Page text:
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The Order of Oddfish

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90-Second Newbery 2017: Thanks, New York!

March 14, 2017

The 90-Second Newbery Film Festival relies on your donations! Want to support what we’re doing? Please donate the 90-Second Newbery here! We are a sponsored project of Fractured Atlas, a non-profit arts service organization.

This past weekend Keir Graff (author of The Matchstick Castle) and I co-hosted back-to-back screenings of the 90-Second Newbery Film Festival at the New York Public Library and Brooklyn Public Library. We had great crowds at both venues! This year we got much more participation than usual from the New York area. Above is a collage of screenshots of some of the movies we received from New York this year.

A video of the opening musical skit exists, but unfortunately the sound quality wasn’t as crisp as it was for the Minneapolis screening. If you want to see a good version of the opening skit, check out the Minneapolis version here, starring me, Keir, and this year’s Newbery Medal winner Kelly Barnhill.

The opening skit was all about how odd it is that so many animals die in Newbery-winning books. As the skit goes on, Keir and I come upon a “Newbery-matic 7000” contraption that produces Newbery-winning manuscripts, but at a price: a live animal must be sacrificed! And so we end up murdering the pet of a child in the audience. In Minneapolis, that child was played by a girl named Hadley; in New York, the part was played by one of our filmmakers, Violet.

Violet did a fantastic job, and on super-short notice! This isn’t Violet’s first year involved with the 90-Second Newbery, either. Last year, Violet and her partner-in-crime Ocean adapted Carl Hiaasen’s 2003 Honor Book Hoot with stop-motion Legos; this year, they made an adaptation of Tomie dePaola’s 2000 Honor Book 26 Fairmount Avenue, entirely with stop-motion Playmobil figures:

The 90-Second Newbery website said of this video, “an accomplished and impressive feat of stop-motion animation . . . So much detail and love went into this! It’s fantastic!”

It was great fun to show off movies from other 90-Second Newbery veterans too, like Jillian and Joseph Parrino. Check out Jillian’s submission this year, an adaptation of Victoria Jamieson’s Roller Girl in the style of Hamilton:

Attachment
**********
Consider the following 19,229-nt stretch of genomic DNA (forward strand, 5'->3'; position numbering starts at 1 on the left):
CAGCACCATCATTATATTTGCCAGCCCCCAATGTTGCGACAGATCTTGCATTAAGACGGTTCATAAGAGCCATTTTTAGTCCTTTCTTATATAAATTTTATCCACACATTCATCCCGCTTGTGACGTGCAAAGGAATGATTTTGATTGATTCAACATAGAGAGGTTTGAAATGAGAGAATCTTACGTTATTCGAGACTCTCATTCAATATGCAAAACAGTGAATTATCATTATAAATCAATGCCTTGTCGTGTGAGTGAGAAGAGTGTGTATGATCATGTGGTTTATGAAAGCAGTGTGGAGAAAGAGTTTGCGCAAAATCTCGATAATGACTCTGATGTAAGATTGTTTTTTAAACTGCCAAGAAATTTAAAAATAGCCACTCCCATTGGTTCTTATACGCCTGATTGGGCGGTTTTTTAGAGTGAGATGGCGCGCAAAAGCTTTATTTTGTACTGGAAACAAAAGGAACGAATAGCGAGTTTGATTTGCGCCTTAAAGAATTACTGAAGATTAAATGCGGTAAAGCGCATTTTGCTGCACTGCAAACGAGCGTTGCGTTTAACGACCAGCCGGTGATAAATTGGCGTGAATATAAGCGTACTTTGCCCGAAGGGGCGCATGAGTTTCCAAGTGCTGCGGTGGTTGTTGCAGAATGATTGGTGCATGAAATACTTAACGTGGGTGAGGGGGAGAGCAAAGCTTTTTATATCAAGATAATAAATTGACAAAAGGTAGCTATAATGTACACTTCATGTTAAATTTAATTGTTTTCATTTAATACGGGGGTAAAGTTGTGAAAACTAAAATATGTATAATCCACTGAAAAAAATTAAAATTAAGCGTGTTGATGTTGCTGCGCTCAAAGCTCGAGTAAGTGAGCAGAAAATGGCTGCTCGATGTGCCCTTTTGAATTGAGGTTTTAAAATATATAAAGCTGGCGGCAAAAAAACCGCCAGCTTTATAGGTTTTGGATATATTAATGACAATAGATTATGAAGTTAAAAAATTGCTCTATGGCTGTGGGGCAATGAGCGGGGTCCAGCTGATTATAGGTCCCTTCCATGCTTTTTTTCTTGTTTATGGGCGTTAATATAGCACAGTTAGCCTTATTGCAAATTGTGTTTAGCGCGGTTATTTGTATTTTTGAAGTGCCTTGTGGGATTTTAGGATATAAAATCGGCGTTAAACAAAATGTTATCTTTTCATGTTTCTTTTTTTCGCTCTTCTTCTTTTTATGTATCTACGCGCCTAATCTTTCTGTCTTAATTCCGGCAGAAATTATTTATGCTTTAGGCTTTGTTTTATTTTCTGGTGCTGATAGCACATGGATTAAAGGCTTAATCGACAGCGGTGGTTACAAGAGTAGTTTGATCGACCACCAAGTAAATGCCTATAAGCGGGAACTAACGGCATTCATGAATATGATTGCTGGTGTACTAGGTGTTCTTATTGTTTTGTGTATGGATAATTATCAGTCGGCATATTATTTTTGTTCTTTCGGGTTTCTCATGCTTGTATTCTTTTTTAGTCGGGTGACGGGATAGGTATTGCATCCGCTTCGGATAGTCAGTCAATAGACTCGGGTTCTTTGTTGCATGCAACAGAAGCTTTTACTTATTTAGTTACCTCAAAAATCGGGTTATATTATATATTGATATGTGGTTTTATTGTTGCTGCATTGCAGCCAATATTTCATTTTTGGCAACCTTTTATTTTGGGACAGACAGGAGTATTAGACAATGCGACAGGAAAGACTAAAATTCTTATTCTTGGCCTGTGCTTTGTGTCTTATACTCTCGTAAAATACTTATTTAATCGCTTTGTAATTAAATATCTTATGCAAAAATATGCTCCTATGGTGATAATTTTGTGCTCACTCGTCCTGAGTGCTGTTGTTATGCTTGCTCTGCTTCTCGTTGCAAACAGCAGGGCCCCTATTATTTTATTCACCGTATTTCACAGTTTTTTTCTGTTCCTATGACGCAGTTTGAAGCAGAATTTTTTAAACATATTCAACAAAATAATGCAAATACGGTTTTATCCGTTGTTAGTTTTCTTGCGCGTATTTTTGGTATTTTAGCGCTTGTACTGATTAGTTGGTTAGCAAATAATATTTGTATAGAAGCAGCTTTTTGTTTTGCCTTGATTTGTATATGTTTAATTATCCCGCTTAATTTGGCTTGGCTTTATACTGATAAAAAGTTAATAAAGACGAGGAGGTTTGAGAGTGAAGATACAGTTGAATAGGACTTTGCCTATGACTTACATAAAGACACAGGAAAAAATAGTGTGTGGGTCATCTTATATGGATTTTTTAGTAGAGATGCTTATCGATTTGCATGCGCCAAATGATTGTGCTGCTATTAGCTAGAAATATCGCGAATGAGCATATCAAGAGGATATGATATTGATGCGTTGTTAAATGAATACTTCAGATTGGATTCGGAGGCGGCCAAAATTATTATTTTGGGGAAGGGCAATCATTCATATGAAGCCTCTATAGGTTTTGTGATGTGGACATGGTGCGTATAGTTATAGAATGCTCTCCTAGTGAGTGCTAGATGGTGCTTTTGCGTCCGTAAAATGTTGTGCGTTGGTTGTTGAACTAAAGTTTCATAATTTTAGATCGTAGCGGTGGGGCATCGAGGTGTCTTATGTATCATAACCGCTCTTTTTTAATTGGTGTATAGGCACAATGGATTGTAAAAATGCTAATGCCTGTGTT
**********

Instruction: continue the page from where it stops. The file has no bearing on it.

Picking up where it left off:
As the judges said at the 90-Second Newbery website, “Flat-brilliant . . . the songs were cleverly shortened and edited to make a smooth flow. It’s a smart concept that fits with unexpected serendipity with the source material.”

Jillian’s brother Joseph made a first-rate video too, of Marion Dane Bauer’s 1987 Honor Book On My Honor . . . with a cast entirely of fruit! You can check it out here, along with the judges’ praise! Both movies killed at the screening!

Here are Keir and I with Jillian and Joseph after the show. I look forward to getting their movies every year!

I can’t include every movie that we featured on Saturday and Sunday in this post, or the post would go on forever. But I did want to draw attention to this strange and original adaptation of Katherine Applegate’s 2013 Medal Winner The One and Only Ivan by Milo and Levi of the Carroll Gardens branch of the Brooklyn Public Library. It’s done entirely with sampled clips from all over the Internet:

A new way to do 90-Second Newberys! The judges said this one is “original, goofy, and entertaining… original and extremely enjoyable!”

There are a lot more great entries where those came from! Click on these below to see other local entries featured at the screenings at the New York Public Library and Brooklyn Public Library:

The War That Saved My Life by Brooklyn Friends School
Frog and Toad Together by Jada and Tatayana of the Brooklyn Public Library
Last Stop on Market Street by the Clarendon branch of the Brooklyn Public Library
Last Stop on Market Street by the Cortelyou branch of the Brooklyn Public Library
Charlotte’s Web by the Bedford Branch of the Brooklyn Public Library
When You Reach Me by Kenzie and Hannah of Hastings-on-Hudson, NY
El Deafo by Emi and Mamie of Hastings-on-Hudson, NY
Courage of Sarah Noble by Celia and Sarah, Hastings-on-Hudson, NY
From the Mixed-Up Files of Mrs. Basil E. Frankweiler by the Gravesend branch of the Brooklyn Public Library
The Witch of Blackbird Pond by Mohana of New York, NY (not available online yet)

After the show, we invited just the filmmakers onstage. Here are Keir and I with some of the young filmmakers who came to the New York Public Library screening:

And here we are with some of the moviemakers who made it to the Brooklyn screening:

It takes a lot of people working together to put on these shows. At the New York Public Library, thanks to to Tali Stolzenberg-Myers, Aisha Ahmad-Post, Caitlyn Colman-McGaw, Emily Nichols, and Emily Krell… as well as the folks at the Andreas Dracopolous Endowment for Young Audiences. Thanks also to Paquita Campoverde, Brandon Graham, and everyone at the Brooklyn Public Library who helped out. Thanks to the Crosswicks Foundation and Penguin Young Readers. Thanks to my co-host Keir Graff, and of course thanks to all the young filmmakers and the teachers, family, and facilitators who help them make these great movies!

To wrap up, here’s the closing montage we played at the New York Public Library:

And the closing montage at the Brooklyn Public Library:

See you next year, New York!

The 90-Second Newbery Film Festival relies on your donations! Want to support what we’re doing? Please donate the 90-Second Newbery here! We are a sponsored project of Fractured Atlas, a non-profit arts service organization.